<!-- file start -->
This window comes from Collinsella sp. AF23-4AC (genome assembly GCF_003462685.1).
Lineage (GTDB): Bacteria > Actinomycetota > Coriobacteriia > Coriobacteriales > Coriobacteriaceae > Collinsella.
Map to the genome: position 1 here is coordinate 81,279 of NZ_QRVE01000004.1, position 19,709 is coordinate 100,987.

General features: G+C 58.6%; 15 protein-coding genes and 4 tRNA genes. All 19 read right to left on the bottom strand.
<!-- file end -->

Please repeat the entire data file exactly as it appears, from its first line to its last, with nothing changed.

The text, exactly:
This window comes from Collinsella sp. AF23-4AC (genome assembly GCF_003462685.1).
Lineage (GTDB): Bacteria > Actinomycetota > Coriobacteriia > Coriobacteriales > Coriobacteriaceae > Collinsella.
Map to the genome: position 1 here is coordinate 81,279 of NZ_QRVE01000004.1, position 19,709 is coordinate 100,987.

General features: G+C 58.6%; 15 protein-coding genes and 4 tRNA genes. All 19 read right to left on the bottom strand.